Astley Cheetham Art Gallery





Astley Cheetham Art Gallery in Stalybridge was built as a gift to the town by John Frederick Cheetham and his wife Beatrice Astley in 1901. The gallery originally opened as a lecture theatre and then the space was turned into a gallery to house the Astley Cheetham Art Collection, bequeathed in 1932. This collection has grown with gifts and donations throughout the twentieth century and is one of the most interesting small regional collections.

The gallery is family friendly and we welcome visits from children. We always have a craft activity on offer, there are children’s books about artists to read and an eye spy trail of things to spot in the paintings on display.

Some comments from visitors to the gallery include:

“Great little gallery. A real hidden gem in Stalybridge. We will be back!”

“Fantastic display enjoyed by all the family. This was well worth the visit and we will definitely come again.”

“A lovely exhibition. Something to do for old and young alike.”

Entry to the gallery is FREE.


Opening Hours

From Monday 4 February, Astley Cheetham Art Gallery will be open the following hours:
Mondays 9am-1pm
Tuesdays 9am-1pm
Wednesdays 1pm-5pm
Saturdays 10am-3pm

Planning a Visit

Astley Cheetham Art Gallery is situated in Stalybridge town centre, above Stalybridge Library, just outside of Manchester. It is accessible by car, bus and train. There are parking spaces just outside of the building. Please note there is currently no disabled access to the gallery and is only accessible by stairs.
The access statement for Astley Cheetham Art Gallery (1.51MB)  describes the access, facilities and services that we offer.

View highlights from The Astley Cheetham Art Collection.

Please note that not all paintings are on display. Please check before you visit.


Art Treasures of Tameside: 250 years of the Royal Academy

Astley Cheetham Art Gallery marks 250 years of the Royal Academy of Arts in their latest exhibition. On display are works from the Astley Cheetham Colletion by former members, students and exhibitors of the Royal Academy including JMW Turner, George Frederic Watts, Edward Burne-Jones and Eduardo Paolozzi.

Membership of the Academy is limited to a select number of living artists. Known as Royal Academicians, they represent some of the most influential painters, sculptors, printmakers and architects of their time. To become a Royal Academician, candidates must first be nominated and then elected by the current membership.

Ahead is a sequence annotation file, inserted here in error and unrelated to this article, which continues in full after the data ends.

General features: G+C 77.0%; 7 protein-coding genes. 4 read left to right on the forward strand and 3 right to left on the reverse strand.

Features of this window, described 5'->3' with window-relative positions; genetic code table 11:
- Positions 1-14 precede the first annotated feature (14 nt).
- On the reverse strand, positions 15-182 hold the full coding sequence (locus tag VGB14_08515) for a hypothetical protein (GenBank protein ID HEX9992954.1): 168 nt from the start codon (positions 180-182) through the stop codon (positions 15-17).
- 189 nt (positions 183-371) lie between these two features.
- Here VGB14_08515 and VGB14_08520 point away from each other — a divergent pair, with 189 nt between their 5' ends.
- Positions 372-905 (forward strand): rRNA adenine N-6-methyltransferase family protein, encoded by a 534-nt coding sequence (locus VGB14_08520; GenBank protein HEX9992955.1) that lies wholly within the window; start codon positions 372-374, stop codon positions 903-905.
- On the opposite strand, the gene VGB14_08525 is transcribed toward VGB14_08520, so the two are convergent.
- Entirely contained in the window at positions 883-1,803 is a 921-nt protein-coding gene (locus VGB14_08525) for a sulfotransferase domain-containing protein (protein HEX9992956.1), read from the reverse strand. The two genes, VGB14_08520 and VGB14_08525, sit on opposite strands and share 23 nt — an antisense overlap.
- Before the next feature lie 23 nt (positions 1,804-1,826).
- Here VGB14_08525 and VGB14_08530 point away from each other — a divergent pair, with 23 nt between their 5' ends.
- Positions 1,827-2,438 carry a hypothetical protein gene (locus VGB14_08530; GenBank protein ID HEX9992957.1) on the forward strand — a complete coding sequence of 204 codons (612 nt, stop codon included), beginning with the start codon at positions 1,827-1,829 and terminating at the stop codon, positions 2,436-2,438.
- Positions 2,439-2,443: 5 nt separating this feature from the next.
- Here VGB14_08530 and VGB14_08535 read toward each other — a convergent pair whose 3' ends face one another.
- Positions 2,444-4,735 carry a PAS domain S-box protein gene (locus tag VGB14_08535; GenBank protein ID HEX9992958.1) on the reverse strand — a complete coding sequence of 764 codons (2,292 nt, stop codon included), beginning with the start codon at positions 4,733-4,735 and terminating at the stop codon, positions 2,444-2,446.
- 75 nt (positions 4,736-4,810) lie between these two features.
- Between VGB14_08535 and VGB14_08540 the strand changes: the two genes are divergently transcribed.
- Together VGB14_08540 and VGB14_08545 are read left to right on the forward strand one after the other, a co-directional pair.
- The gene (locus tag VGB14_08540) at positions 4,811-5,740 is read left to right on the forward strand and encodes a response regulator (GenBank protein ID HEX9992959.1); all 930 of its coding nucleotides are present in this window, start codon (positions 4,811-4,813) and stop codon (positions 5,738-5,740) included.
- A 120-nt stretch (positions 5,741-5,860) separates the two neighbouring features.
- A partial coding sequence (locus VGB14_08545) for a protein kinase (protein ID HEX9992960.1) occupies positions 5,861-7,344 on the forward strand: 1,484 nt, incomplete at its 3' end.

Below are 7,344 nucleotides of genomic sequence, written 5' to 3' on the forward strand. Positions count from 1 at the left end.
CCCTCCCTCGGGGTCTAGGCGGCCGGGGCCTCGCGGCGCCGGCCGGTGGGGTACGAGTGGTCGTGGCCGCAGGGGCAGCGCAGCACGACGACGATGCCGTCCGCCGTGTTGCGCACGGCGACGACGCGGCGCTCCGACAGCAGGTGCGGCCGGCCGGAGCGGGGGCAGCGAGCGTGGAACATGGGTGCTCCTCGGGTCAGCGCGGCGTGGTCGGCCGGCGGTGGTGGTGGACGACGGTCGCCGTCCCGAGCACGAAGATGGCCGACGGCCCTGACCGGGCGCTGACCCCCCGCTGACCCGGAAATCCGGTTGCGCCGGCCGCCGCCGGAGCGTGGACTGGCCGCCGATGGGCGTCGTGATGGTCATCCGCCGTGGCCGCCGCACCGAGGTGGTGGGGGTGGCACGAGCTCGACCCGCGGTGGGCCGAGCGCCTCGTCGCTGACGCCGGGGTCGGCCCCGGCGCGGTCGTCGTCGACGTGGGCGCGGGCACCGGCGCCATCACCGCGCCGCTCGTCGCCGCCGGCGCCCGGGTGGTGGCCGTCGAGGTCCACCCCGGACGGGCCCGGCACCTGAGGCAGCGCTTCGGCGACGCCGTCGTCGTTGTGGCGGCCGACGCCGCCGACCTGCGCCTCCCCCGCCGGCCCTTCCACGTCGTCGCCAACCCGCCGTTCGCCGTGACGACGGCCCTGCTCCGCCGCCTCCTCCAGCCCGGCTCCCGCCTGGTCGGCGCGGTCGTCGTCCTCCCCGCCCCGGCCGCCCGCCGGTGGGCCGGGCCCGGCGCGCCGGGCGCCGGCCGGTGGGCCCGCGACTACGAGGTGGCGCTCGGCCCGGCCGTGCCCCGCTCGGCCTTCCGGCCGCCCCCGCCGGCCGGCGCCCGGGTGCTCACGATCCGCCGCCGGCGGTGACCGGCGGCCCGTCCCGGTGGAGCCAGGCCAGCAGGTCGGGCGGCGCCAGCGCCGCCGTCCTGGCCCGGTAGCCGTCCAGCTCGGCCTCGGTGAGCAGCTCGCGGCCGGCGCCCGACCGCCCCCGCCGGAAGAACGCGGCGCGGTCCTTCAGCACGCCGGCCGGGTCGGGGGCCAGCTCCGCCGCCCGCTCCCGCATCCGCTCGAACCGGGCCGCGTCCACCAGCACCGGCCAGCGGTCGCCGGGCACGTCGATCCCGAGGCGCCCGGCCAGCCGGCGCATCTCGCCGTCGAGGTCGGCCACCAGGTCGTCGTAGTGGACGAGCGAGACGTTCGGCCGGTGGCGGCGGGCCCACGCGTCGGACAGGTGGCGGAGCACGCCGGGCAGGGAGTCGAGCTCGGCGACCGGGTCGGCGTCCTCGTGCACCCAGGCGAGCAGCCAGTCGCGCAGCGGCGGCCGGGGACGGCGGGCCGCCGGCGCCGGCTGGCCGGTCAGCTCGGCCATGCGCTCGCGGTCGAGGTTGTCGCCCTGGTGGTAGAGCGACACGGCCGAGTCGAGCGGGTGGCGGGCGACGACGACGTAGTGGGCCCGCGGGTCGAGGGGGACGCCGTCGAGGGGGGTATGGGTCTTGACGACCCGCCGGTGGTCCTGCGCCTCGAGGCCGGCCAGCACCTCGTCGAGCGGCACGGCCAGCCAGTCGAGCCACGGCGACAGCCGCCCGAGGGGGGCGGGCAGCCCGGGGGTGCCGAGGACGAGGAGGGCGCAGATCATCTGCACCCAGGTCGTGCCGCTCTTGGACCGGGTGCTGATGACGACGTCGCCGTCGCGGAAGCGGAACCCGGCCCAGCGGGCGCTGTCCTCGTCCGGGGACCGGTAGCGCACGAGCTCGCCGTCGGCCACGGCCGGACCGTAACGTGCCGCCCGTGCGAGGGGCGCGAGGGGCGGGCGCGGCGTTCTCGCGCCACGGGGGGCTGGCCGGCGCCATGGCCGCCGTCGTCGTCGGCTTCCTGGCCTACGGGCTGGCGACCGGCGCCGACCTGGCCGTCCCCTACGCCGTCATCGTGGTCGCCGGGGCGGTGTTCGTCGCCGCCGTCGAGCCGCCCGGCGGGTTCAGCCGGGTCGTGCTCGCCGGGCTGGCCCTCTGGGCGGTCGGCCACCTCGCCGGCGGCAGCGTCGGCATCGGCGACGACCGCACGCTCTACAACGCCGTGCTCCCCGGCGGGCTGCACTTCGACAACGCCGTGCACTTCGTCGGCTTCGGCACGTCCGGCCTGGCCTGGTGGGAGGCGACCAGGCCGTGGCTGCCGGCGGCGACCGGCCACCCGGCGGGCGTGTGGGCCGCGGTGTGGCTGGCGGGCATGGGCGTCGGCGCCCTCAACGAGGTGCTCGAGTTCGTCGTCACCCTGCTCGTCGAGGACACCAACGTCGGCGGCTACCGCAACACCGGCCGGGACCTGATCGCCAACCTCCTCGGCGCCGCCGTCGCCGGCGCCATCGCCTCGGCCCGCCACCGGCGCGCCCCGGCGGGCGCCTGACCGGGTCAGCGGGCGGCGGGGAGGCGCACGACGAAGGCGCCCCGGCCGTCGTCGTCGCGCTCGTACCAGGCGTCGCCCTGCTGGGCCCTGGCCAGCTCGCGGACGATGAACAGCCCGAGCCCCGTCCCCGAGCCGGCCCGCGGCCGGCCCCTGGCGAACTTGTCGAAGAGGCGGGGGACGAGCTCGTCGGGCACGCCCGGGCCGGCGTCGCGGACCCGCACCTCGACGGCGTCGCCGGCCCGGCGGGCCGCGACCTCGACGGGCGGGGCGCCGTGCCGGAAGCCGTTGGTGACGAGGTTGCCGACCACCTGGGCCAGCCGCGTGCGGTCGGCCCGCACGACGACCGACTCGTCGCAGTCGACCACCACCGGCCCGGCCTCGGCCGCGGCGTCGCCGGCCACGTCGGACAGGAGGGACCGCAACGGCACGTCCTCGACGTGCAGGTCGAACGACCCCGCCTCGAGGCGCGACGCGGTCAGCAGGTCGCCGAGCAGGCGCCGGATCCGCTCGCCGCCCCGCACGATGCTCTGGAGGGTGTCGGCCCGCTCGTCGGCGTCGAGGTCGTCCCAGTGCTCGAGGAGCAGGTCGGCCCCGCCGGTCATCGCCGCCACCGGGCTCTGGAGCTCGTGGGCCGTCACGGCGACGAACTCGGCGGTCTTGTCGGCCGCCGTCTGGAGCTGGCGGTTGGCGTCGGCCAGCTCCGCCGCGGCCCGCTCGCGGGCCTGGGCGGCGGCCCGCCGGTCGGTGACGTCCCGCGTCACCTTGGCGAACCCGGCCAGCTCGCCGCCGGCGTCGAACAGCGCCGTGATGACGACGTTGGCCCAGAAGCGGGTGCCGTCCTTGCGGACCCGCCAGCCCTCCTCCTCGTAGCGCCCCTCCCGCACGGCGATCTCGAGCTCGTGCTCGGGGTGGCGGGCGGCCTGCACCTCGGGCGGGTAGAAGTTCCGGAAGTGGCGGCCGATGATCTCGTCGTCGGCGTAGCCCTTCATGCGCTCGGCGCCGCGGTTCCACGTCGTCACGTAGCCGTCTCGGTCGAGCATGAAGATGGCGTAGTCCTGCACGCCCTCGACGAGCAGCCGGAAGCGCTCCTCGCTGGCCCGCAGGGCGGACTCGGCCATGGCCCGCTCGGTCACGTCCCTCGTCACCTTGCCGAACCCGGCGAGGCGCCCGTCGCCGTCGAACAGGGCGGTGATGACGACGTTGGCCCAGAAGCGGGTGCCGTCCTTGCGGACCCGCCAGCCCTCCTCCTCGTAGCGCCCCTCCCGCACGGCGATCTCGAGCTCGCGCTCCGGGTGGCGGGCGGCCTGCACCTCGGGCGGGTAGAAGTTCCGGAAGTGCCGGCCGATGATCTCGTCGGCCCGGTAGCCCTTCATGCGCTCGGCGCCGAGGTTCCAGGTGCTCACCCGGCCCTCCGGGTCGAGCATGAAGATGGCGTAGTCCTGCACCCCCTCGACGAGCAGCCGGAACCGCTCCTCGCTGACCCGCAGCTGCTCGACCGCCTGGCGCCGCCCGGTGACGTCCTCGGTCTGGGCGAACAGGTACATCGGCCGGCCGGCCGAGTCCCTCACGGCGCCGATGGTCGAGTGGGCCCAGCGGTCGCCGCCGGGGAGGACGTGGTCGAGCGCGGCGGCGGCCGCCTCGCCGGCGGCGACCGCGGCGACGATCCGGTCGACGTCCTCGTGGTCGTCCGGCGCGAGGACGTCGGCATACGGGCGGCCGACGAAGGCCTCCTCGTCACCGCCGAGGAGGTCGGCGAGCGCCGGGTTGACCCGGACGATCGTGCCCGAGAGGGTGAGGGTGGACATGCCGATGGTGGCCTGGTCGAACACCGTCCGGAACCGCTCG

Although the Academy’s founding members included painters Angelica Kauffman and Mary Moser, it took 168 years for the next woman to become a member when Dame Laura Knight was elected in 1936.

The Royal Academy was founded at a time when artists were concerned with the status of their profession. The Academy’s first president Joshua Reynolds encouraged them to capture the artistic ‘ideal’ rather than simply copying from nature. This ‘ideal’, and how to recognise it, became part of an education that distinguished artists from craftsmen.

The Academy reinforced the ‘hierarchy of genres’ – the idea that certain types of paintings were better than others. Scenes of ancient or mythological stories known as history paintings were ranked at the top, followed by portraits, scenes of everyday life, landscapes, animal paintings and lastly still life.

However, there was often a discrepancy between this theory and the actual tastes of the buying public. Portraits, paintings of everyday life, and increasingly landscapes became more popular than ‘high art’ history painting.

Royal Academicians such as JMW Turner and William Collins helped to raise the status of landscape painting. Their work became highly sought after and valuable as public tastes changed during the nineteenth century.

The Royal Academy was often the focus of criticism. The term ‘academic’ came to describe art that was regarded as old fashioned and uninspiring. A group of artists known as the Pre-Raphaelites rejected the ideas of Joshua Reynolds and the Academy. The group included Edward Burne-Jones whose detailed and colourful paintings were inspired by the art of the Middle Ages.

In turn, some of these artists became members of the Royal Academy themselves and helped to shape the course of British art.

Although artistic styles and public tastes have changed dramatically since the eighteenth century, the Academy continues to promote British Art through education and exhibitions. The famous Summer Exhibition of new art has been held every year since 1769 and the Academy continues to train and develop aspiring artists in the Royal Academy Schools.


Your Paintings website - see the nations paintings online

The Public Catalogue Foundation and the BBC have joined forces and are now offering everyone a chance to see all paintings held in public collections in the UK.

As part of this project you can now see many paintings from the Astley Cheetham Art Collection on the Art UK website Link to External Website.

NICE Paintings (The National Inventory of Continental European Paintings)

You can now see some of the artworks held by the Astley Cheetham Art Collection online. 

This is the first phase of the National Inventory Research Project's aim of creating a searchable illustrated inventory of all 22,000 pre-1900 Continental European oil paintings in the UK's public collections.

The database currently contains nearly 8,000 records and over 2,500 images from 200 museums across the UK.

If you would like to be kept informed of future events and activities, please contact us via the details below requesting to be added to our emailing list.

Twitter birds and follow us on Twitter Link to External Website

Contact Information
Contact by Post

Astley Cheetham Art Gallery
Trinity Street
SK15 2BN
Contact by Telephone
0161 343 2878


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